Assassin´s Creed IV: Black Flag Review
I'm just going to come right out and say it -- It's time for Ubisoft to ditch the modern day Animus storyline in its Assassin's Creed franchise. Assassin's Creed IV: Black Flag spends less time trying to bail out the convoluted tale of memories and modern technology and more time crafting a unique and fun world to explore - -and the result is a truly fun and often times thrilling experience. Long-time fans of the series may be disappointed, but Assassin's Creed hasn't played this well in years.
Black Flag tells the story of Edward Kenway, a pirate in the 18th century who may or may not also be a porn star. Kenway is shipwrecked and is eventually pulled into the conflict between the Templars and Assassin's that has continued through the course of Assassin's Creed run as a franchise. While the conflict is, at least in principle at the heart of Black Flag's story, but it's all but ignored here. The most time you'll have to spend in the modern day setting is no more than twenty minutes (and they are grueling) and the majority of the story deals with Kenway and his life as a would be assassin.
"...upgrade the Jackdaw with new weapons and crewmembers..."
The core gameplay of Black Flag is built mostly on the naval combat of Assassin's Creed 3. Built on a completely open-world, players will sail the seas, attempt to find treasure and build your reputation as one of the world's most dangerous pirates. Players will have unlimited access to Kenway's ship, the Jackdaw and can take it pretty much anywhere almost right away since the world of Black Flag opens up much sooner than it's predecessors. Throughout exploring you'll have the ability to upgrade the Jackdaw with new weapons and crewmembers but you're going to have to grind through missions to do so.
Luckily, there's a lot of things you can do in the world of Black Flag, so much so that the series' trademark assassination missions almost seem like an afterthought. While the world isn't as much alive as say GTA V's Los Santos but you can search for buried treasure, explore ancient ruins, cause a conflict between two nations, steal ships, plunder ships...the list keeps going. While some of these can feel like grinding (especially the huge amount of follow missions), I often found myself diverting from the game's main story to just sail around the seas and find adventure.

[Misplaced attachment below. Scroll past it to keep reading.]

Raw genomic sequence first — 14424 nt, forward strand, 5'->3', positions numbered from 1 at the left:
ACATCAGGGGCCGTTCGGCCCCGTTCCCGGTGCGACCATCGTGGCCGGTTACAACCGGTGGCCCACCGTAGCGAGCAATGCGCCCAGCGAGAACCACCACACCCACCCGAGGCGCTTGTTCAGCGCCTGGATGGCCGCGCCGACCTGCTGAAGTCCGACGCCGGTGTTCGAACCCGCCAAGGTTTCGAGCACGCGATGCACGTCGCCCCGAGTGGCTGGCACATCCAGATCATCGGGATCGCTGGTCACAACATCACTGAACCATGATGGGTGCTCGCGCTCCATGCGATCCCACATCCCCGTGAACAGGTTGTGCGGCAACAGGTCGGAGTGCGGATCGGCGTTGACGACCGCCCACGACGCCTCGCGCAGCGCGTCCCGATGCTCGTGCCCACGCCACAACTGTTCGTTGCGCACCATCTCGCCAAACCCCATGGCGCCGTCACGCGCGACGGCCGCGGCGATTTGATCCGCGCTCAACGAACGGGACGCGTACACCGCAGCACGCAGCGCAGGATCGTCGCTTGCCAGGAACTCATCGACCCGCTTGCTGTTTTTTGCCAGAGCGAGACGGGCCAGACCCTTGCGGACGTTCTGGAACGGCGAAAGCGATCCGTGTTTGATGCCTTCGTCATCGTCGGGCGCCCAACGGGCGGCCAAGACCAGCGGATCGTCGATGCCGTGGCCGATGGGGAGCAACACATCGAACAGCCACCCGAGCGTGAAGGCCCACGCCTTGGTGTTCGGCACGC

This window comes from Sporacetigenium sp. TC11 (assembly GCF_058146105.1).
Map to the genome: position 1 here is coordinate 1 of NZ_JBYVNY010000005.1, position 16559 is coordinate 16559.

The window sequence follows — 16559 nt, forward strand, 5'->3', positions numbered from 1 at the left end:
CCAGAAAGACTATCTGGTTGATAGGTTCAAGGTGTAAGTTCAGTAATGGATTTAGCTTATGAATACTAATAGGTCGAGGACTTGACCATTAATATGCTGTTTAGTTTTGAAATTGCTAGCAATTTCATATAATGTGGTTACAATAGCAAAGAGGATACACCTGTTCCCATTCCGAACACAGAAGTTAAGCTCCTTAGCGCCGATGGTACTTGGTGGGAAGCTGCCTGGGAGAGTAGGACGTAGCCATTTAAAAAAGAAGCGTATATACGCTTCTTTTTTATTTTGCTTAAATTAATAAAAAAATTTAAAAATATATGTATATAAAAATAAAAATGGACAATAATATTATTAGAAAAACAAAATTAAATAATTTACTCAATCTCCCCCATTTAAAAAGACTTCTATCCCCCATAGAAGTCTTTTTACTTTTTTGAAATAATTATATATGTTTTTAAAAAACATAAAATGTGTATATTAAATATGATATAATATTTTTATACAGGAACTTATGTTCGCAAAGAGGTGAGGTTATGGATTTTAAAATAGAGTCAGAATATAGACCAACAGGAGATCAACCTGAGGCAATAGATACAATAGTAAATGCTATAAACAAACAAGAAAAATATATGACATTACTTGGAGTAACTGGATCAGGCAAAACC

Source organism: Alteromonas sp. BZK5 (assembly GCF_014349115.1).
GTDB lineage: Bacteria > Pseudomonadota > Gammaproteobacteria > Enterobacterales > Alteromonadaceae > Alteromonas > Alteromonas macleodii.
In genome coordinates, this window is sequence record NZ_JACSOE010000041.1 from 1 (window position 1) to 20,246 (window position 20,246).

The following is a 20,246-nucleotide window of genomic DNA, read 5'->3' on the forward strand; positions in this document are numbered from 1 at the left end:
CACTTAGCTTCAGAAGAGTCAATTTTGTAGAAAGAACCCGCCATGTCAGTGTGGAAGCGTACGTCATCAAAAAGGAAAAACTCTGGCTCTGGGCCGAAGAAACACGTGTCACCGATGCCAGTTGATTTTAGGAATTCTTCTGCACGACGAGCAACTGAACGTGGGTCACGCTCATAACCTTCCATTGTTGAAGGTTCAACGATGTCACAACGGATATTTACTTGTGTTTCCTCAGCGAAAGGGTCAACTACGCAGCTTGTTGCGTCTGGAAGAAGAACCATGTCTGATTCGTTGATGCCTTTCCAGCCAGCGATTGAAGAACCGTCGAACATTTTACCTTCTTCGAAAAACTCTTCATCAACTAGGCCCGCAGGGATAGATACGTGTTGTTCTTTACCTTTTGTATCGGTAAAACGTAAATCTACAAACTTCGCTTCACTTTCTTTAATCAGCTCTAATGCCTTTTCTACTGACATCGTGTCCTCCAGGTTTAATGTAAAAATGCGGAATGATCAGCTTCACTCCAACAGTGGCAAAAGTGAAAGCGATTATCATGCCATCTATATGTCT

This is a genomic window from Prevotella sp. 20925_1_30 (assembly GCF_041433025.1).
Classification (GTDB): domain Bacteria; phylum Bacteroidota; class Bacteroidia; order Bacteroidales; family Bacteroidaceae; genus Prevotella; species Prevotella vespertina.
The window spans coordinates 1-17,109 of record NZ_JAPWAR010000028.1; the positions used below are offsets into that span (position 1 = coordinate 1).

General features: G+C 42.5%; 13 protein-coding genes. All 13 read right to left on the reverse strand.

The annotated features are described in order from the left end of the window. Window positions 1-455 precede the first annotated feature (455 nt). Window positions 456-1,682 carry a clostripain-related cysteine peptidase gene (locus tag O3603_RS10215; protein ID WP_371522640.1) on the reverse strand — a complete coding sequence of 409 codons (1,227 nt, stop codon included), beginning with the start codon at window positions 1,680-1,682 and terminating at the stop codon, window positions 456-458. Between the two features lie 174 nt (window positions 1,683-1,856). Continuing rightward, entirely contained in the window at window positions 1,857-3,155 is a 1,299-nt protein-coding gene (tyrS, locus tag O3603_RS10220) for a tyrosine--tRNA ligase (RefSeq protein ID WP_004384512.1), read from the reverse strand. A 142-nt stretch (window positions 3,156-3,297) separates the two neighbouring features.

"...the entire experience feels much more fluid and manageable."
Assassin's Creed IV also improves on a number of the series gameplay mechanics and as a result the entire experience feels much more fluid and manageable. Traversing beams and rooftops feels a lot easier than it did in previous games, especially the most recent, even though there's not as much of a need for it here as in previous games.
Visually, Assassin's Creed IV is more of a mixed bag sincxe there are some framerate issues and a bit of pop-in, especially while you're out on the high seas, but there's no doubt that this is one of the best looking games of the series. Interestingly enough, the game looks it's best when you're out navigating the high seas. Because everything feels so open, you're always wondering what's around the next corner or what's on that island off in the distance, which makes for some amazingly fun adventure experiences.
I have a history of not liking Assassin's Creed games, but I had a great time with Black Flag. Maybe it's because it concerns itself less with the modern day story and more with creating a fun and (mostly) believable world to explore and play around in. A lot of the core gameplay mechanics have been improved but admittedly, not all - in fact, some suffer. Assassin's Creed IV: Black Flag may not be the next step in the franchise, but its clearly the best rounded.
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